AIDS | Wikipedia audio article

This is an audio version of the Wikipedia Article:

00:03:00 1 Signs and symptoms
00:03:17 1.1 Acute infection
00:04:43 1.2 Clinical latency
00:06:14 1.3 Acquired immunodeficiency syndrome
00:08:29 2 Transmission
00:09:12 2.1 Sexual
00:12:44 2.2 Body fluids
00:15:20 2.3 Mother-to-child
00:17:03 3 Virology
00:19:47 4 Pathophysiology
00:23:14 5 Diagnosis
00:23:59 5.1 HIV testing
00:25:19 5.2 Classifications
00:28:35 6 Prevention
00:28:44 6.1 Sexual contact
00:31:08 6.2 Pre-exposure
00:32:24 6.3 Post-exposure
00:33:31 6.4 Mother-to-child
00:34:28 6.5 Vaccination
00:35:02 7 Treatment
00:35:34 7.1 Antiviral therapy
00:39:01 7.2 Opportunistic infections
00:40:36 7.3 Diet
00:41:59 7.4 Alternative medicine
00:42:31 8 Prognosis
00:45:11 9 Epidemiology
00:48:10 10 History
00:48:18 10.1 Discovery
00:51:04 10.2 Origins
00:55:49 11 Society and culture
00:55:59 11.1 Stigma
00:58:19 11.2 Economic impact
01:00:27 11.3 Religion and AIDS
01:01:34 11.4 Media portrayal
01:03:47 11.5 Criminal transmission
01:04:18 11.6 Misconceptions
01:06:06 12 Research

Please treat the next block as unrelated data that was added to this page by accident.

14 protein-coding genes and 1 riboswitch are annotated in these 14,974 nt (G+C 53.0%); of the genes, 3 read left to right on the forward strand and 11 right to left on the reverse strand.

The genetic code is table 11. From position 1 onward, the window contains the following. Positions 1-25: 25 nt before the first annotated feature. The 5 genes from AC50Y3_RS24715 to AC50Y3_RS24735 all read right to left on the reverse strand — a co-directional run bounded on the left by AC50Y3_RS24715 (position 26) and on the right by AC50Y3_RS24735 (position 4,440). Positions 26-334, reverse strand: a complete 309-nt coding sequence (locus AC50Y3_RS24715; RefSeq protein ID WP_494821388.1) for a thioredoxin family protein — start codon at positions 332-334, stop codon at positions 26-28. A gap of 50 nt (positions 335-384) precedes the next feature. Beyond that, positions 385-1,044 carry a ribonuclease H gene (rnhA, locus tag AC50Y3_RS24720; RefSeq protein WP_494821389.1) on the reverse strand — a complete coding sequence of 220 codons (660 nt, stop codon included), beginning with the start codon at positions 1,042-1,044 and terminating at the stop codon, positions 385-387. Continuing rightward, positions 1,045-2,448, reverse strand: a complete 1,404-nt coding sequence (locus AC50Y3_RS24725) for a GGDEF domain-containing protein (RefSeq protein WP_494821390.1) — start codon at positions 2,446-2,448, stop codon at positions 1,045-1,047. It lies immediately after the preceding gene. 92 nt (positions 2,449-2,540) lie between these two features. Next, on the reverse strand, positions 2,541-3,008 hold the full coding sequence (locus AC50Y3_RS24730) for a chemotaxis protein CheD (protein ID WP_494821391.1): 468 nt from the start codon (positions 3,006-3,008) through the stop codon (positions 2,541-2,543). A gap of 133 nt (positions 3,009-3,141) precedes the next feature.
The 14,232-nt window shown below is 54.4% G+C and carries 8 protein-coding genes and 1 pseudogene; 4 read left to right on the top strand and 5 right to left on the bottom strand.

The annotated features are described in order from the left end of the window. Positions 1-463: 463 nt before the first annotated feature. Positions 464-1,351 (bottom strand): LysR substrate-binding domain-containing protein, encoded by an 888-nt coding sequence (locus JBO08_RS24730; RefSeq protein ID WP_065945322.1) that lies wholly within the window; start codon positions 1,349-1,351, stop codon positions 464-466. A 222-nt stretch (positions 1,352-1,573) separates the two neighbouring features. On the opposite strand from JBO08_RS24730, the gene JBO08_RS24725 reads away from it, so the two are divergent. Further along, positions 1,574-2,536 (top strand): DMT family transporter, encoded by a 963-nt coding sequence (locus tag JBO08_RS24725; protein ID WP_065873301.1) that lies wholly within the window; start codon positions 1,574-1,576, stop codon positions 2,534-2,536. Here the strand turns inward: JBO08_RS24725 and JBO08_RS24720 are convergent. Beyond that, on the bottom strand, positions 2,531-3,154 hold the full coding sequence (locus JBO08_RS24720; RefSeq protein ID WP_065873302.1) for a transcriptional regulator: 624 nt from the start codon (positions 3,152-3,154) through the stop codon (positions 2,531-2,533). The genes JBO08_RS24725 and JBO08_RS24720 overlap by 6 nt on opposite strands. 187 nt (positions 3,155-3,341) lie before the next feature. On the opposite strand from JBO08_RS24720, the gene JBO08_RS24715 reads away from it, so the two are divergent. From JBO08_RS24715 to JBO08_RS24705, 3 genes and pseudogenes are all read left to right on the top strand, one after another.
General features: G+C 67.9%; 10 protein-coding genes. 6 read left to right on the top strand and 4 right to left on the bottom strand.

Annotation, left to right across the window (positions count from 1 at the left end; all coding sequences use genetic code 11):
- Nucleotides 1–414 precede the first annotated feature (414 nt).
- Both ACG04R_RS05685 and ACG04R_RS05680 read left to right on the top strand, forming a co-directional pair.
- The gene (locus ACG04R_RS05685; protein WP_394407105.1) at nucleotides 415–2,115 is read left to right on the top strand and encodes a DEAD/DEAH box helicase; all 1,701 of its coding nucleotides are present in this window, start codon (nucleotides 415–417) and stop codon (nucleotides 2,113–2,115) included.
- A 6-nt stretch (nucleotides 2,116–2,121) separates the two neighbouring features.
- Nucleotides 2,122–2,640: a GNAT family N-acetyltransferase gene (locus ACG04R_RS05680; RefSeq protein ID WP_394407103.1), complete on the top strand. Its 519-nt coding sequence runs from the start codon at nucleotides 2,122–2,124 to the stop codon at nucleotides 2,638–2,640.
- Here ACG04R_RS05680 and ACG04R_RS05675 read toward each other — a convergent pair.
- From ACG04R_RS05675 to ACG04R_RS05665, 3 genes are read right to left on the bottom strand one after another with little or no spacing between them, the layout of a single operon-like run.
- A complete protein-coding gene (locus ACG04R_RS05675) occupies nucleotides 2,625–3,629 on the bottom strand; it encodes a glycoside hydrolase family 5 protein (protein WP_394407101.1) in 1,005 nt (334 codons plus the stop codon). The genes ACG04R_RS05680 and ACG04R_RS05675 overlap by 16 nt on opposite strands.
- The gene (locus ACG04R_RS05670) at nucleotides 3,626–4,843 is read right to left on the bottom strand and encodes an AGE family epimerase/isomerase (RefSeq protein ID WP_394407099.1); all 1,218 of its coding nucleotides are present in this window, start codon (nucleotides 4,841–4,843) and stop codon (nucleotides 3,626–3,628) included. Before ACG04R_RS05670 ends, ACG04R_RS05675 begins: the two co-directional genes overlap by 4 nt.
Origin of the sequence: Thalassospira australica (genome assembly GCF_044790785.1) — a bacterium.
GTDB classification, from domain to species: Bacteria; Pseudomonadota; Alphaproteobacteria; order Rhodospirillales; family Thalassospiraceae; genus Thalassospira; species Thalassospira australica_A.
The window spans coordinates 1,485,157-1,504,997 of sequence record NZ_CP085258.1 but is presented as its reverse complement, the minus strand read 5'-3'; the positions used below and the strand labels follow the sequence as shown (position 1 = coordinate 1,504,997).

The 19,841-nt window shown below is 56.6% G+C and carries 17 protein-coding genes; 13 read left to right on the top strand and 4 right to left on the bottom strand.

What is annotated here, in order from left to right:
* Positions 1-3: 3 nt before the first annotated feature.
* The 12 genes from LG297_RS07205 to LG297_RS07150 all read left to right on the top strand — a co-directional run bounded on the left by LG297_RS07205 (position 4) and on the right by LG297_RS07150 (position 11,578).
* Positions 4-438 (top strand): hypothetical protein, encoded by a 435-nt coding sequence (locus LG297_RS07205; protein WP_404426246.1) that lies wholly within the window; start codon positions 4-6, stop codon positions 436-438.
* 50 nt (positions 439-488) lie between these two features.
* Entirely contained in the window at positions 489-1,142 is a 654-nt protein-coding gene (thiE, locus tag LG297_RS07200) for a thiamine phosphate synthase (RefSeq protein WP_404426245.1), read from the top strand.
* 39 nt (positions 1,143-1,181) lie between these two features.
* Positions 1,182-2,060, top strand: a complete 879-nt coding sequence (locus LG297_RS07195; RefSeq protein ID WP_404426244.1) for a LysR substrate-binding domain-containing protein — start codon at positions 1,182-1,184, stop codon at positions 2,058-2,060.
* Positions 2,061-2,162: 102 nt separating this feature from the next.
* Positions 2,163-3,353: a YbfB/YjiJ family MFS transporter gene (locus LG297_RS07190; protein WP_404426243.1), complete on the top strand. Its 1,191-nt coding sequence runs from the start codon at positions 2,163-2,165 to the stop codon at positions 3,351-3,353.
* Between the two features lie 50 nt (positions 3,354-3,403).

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Human immunodeficiency virus infection and acquired immune deficiency syndrome (HIV/AIDS) is a spectrum of conditions caused by infection with the human immunodeficiency virus (HIV). Following initial infection, a person may not notice any symptoms or may experience a brief period of influenza-like illness. Typically, this is followed by a prolonged period with no symptoms. As the infection progresses, it interferes more with the immune system, increasing the risk of developing common infections such as tuberculosis, as well as other opportunistic infections, and tumors that rarely affect people who have working immune systems. These late symptoms of infection are referred to as acquired immunodeficiency syndrome (AIDS). This stage is often also associated with unintended weight loss.HIV is spread primarily by unprotected sex (including anal and oral sex), contaminated blood transfusions, hypodermic needles, and from mother to child during pregnancy, delivery, or breastfeeding. Some bodily fluids, such as saliva and tears, do not transmit HIV. Methods of prevention include safe sex, needle exchange programs, treating those who are infected, and male circumcision. Disease in a baby can often be prevented by giving both the mother and child antiretroviral medication. There is no cure or vaccine; however, antiretroviral treatment can slow the course of the disease and may lead to a near-normal life expectancy. Treatment is recommended as soon as the diagnosis is made. Without treatment, the average survival time after infection is 11 years.In 2016, about 36.7 million people were living with HIV and it resulted in 1 million deaths. There were 300,000 fewer new HIV cases in 2016 than in 2015. Most of those infected live in sub-Saharan Africa. From the time AIDS was identified in the early 1980s to 2017, the disease has caused an estimated 35 million deaths worldwide. HIV/AIDS is considered a pandemic—a disease outbreak which is present over a large area and is actively spreading. HIV originated in west-central Africa during the late 19th or early 20th century. AIDS was first recognized by the United States Centers for Disease Control and Prevention (CDC) in 1981 and its cause—HIV infection—was identified in the early part of the decade.HIV/AIDS has had a great impact on society, both as an illness and as a source of discrimination. The disease also has large economic impacts. There are many misconceptions about HIV/AIDS such as the belief that it can be transmitted by casual non-sexual contact. The disease has become subject to many controversies involving religion including the Catholic Church’s position not to support condom use as prevention. It has attracted international medical and political attention as well as large-scale funding since it was identified in the 1980s.


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